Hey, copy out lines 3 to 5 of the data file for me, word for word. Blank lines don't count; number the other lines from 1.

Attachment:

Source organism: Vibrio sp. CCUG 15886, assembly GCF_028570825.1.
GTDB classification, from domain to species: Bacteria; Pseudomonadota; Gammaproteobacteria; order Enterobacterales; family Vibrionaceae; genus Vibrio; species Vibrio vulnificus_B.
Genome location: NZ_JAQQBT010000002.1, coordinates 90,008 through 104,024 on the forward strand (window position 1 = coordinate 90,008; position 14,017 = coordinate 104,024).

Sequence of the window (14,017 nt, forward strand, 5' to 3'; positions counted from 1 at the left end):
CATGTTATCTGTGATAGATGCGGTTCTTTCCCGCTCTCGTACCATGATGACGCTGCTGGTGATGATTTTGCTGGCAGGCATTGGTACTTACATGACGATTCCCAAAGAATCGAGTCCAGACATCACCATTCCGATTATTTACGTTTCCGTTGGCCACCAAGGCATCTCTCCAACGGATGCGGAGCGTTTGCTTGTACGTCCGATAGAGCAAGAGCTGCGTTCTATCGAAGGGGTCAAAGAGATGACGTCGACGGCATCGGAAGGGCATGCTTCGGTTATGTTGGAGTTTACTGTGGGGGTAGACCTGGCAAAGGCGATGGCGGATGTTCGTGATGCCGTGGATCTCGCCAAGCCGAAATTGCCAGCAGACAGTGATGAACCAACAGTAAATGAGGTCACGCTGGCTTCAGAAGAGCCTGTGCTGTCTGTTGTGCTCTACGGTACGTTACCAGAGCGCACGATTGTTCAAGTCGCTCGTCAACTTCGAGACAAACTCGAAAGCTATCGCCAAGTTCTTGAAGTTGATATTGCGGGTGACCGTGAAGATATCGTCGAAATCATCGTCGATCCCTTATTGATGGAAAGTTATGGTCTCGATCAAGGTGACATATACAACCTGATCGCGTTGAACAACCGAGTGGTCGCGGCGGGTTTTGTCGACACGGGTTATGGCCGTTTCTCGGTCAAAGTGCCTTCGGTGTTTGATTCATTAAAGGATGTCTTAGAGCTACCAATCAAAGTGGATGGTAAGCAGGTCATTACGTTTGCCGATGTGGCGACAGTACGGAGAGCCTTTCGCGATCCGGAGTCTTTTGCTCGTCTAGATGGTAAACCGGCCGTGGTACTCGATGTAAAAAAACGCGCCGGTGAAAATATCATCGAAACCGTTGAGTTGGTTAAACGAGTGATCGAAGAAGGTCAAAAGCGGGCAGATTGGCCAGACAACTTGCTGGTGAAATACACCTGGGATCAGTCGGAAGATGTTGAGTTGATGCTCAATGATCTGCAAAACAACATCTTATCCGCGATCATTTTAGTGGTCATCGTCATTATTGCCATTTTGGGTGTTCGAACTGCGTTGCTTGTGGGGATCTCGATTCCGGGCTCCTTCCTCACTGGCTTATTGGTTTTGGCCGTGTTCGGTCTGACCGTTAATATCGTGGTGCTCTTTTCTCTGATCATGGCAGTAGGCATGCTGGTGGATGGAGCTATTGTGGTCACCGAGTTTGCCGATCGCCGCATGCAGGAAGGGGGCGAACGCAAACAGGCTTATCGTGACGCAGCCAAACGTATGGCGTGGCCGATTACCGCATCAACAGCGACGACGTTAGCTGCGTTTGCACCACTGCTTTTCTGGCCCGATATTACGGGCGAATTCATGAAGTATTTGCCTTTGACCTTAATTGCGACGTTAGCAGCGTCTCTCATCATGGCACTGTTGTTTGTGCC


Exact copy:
Genome location: NZ_JAQQBT010000002.1, coordinates 90,008 through 104,024 on the forward strand (window position 1 = coordinate 90,008; position 14,017 = coordinate 104,024).

Sequence of the window (14,017 nt, forward strand, 5' to 3'; positions counted from 1 at the left end):
CATGTTATCTGTGATAGATGCGGTTCTTTCCCGCTCTCGTACCATGATGACGCTGCTGGTGATGATTTTGCTGGCAGGCATTGGTACTTACATGACGATTCCCAAAGAATCGAGTCCAGACATCACCATTCCGATTATTTACGTTTCCGTTGGCCACCAAGGCATCTCTCCAACGGATGCGGAGCGTTTGCTTGTACGTCCGATAGAGCAAGAGCTGCGTTCTATCGAAGGGGTCAAAGAGATGACGTCGACGGCATCGGAAGGGCATGCTTCGGTTATGTTGGAGTTTACTGTGGGGGTAGACCTGGCAAAGGCGATGGCGGATGTTCGTGATGCCGTGGATCTCGCCAAGCCGAAATTGCCAGCAGACAGTGATGAACCAACAGTAAATGAGGTCACGCTGGCTTCAGAAGAGCCTGTGCTGTCTGTTGTGCTCTACGGTACGTTACCAGAGCGCACGATTGTTCAAGTCGCTCGTCAACTTCGAGACAAACTCGAAAGCTATCGCCAAGTTCTTGAAGTTGATATTGCGGGTGACCGTGAAGATATCGTCGAAATCATCGTCGATCCCTTATTGATGGAAAGTTATGGTCTCGATCAAGGTGACATATACAACCTGATCGCGTTGAACAACCGAGTGGTCGCGGCGGGTTTTGTCGACACGGGTTATGGCCGTTTCTCGGTCAAAGTGCCTTCGGTGTTTGATTCATTAAAGGATGTCTTAGAGCTACCAATCAAAGTGGATGGTAAGCAGGTCATTACGTTTGCCGATGTGGCGACAGTACGGAGAGCCTTTCGCGATCCGGAGTCTTTTGCTCGTCTAGATGGTAAACCGGCCGTGGTACTCGATGTAAAAAAACGCGCCGGTGAAAATATCATCGAAACCGTTGAGTTGGTTAAACGAGTGATCGAAGAAGGTCAAAAGCGGGCAGATTGGCCAGACAACTTGCTGGTGAAATACACCTGGGATCAGTCGGAAGATGTTGAGTTGATGCTCAATGATCTGCAAAACAACATCTTATCCGCGATCATTTTAGTGGTCATCGTCATTATTGCCATTTTGGGTGTTCGAACTGCGTTGCTTGTGGGGATCTCGATTCCGGGCTCCTTCCTCACTGGCTTATTGGTTTTGGCCGTGTTCGGTCTGACCGTTAATATCGTGGTGCTCTTTTCTCTGATCATGGCAGTAGGCATGCTGGTGGATGGAGCTATTGTGGTCACCGAGTTTGCCGATCGCCGCATGCAGGAAGGGGGCGAACGCAAACAGGCTTATCGTGACGCAGCCAAACGTATGGCGTGGCCGATTACCGCATCAACAGCGACGACGTTAGCTGCGTTTGCACCACTGCTTTTCTGGCCCGATATTACGGGCGAATTCATGAAGTATTTGCCTTTGACCTTAATTGCGACGTTAGCAGCGTCTCTCATCATGGCACTGTTGTTTGTGCC